H.G. Bissinger, Friday Night Lights: a Town, a Team, and a Dream, 1990.
Bissinger, a Pulitzer-prize winning journalist, took a year off to investigate the culture of high school football in the States. This book, focusing on the 1988 Permian Panthers of Odessa, TX, tries to get a handle on what makes football--and high school football, at that--the all-consuming passion that it is. I don't think he entirely succeeds.
In addition to chronicling the highs and lows of the team's season, introducing us to the players--and what consumes them, other than football--and telling us the story of the season, Bissinger also teaches us about the town of Odessa, and why it is so largely devoted to "Mojo"--their moniker/cheer for the Panthers. He starts the book proper with a cursory description of Odessa, which, for a time in the '80s, had the dubious distinction of having the highest per capita murder rate in the United States, but moves on. Bissinger explores in depth racial tensions--desegregation came to Odessa only in any real sense in '82--school districting that may have been gerrymandered to the advantage of Permian High over cross-town Odessa High. He describes the town's history and growth, contrasting it with that of neighbouring Midland.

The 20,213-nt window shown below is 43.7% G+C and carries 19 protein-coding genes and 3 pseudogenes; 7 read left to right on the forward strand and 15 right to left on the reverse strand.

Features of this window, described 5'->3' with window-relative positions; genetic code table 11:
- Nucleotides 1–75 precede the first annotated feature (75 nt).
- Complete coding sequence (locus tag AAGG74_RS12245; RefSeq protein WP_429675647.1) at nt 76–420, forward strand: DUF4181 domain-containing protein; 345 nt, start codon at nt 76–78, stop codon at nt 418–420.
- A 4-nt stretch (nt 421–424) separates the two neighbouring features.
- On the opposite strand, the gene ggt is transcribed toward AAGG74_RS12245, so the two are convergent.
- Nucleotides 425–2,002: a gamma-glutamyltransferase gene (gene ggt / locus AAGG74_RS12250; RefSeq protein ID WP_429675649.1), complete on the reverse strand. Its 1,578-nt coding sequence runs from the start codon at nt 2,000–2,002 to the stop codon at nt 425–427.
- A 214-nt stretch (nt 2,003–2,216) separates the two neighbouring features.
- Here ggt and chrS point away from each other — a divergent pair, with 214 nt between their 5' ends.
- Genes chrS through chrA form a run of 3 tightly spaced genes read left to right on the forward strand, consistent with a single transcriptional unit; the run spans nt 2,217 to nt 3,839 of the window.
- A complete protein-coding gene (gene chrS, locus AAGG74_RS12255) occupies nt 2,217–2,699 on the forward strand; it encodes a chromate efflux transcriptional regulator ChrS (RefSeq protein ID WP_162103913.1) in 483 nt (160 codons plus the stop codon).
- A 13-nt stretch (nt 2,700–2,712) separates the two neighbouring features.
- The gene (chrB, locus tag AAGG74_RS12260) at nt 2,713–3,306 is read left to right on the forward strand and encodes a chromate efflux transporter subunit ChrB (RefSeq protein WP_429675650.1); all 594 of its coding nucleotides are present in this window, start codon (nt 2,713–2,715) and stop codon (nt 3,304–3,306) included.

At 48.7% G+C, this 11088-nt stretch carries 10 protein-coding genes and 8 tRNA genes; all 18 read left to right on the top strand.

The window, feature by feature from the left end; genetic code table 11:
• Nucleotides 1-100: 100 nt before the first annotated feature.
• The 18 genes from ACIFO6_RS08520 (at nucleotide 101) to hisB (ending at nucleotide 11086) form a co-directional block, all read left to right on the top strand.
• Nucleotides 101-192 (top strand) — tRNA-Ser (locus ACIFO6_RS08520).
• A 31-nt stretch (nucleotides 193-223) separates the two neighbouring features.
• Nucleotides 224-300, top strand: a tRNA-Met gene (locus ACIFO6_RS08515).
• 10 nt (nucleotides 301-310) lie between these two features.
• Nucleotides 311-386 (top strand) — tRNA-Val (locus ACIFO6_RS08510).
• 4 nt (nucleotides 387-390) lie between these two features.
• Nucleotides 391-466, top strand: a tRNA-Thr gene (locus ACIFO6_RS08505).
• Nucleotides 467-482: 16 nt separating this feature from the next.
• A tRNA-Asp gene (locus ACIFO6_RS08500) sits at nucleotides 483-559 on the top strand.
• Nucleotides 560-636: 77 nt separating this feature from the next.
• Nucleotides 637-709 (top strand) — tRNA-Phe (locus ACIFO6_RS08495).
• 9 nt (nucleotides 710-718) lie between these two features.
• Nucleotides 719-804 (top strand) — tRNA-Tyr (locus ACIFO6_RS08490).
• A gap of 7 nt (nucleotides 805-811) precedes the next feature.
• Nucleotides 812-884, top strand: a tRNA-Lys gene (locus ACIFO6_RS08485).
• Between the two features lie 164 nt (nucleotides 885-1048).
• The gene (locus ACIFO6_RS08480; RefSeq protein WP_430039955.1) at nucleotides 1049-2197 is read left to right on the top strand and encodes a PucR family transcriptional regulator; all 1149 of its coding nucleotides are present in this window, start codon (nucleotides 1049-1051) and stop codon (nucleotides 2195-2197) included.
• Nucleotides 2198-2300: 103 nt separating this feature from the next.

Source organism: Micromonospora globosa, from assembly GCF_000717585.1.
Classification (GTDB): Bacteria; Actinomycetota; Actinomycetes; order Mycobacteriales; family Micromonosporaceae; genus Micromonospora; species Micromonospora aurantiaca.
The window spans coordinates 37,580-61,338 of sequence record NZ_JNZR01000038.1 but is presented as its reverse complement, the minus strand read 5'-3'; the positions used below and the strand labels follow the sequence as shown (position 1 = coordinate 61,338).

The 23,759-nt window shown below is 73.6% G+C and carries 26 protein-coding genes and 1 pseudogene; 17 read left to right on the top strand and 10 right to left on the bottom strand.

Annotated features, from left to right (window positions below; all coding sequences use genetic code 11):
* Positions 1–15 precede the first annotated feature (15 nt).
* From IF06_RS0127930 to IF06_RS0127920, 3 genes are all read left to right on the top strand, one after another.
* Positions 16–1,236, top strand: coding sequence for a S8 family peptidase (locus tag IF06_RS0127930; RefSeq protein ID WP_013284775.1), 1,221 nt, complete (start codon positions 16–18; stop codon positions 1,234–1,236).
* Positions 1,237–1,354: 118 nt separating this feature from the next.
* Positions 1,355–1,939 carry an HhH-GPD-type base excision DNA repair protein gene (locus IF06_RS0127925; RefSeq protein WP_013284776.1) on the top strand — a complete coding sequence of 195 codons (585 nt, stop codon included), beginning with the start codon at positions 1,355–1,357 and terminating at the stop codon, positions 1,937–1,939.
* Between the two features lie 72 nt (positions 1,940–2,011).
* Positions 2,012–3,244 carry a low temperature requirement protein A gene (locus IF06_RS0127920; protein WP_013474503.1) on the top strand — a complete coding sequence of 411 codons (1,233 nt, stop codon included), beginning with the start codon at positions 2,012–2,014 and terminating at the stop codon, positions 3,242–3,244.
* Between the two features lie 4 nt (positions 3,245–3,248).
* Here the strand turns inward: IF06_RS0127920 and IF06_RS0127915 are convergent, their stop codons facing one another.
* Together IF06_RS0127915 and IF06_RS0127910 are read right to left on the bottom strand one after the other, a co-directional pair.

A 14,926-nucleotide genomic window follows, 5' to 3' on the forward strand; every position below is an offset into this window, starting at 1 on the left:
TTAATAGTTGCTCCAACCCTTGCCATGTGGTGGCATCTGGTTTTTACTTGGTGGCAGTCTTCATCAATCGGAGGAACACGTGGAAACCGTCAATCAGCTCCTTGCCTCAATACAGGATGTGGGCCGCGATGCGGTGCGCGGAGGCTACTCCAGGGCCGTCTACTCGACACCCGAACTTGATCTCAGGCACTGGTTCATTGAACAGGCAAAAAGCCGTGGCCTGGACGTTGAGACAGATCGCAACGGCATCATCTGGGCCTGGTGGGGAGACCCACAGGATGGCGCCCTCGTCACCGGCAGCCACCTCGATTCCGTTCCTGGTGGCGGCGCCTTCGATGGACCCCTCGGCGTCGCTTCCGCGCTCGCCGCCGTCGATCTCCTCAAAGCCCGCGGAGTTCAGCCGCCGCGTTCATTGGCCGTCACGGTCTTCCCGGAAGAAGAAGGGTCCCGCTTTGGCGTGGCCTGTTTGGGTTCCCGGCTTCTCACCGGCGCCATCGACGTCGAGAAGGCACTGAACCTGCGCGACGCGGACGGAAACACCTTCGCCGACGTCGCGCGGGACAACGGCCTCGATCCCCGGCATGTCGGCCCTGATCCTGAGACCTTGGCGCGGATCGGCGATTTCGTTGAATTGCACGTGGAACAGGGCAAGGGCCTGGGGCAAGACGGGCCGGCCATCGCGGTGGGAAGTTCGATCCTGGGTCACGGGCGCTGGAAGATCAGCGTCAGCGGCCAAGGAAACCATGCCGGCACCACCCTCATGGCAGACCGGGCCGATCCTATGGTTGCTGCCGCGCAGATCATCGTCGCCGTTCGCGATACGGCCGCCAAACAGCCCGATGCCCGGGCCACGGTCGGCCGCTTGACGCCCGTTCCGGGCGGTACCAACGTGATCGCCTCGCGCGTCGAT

Despite all of his investigations, each interesting and worthy of exploration, the book never really escapes the cheesiness epitomized in its subtitle. All Bissinger really tells us is that football is popular because it's what the people of Odessa, and similar towns throughout Texas and the Midwest and the whole USA, have chosen to care about. I've visited towns like these on band tours, and I've seen this phenomenon firsthand. I love football. But telling me that it's like this largely because it's almost always been like this just doesn't quite cut it. It's an interesting enough book, and a quick read, but it's far from earth-shattering. If you go rent Varsity Blues, you'll pick up the highlights of Friday Night Lights just as quickly.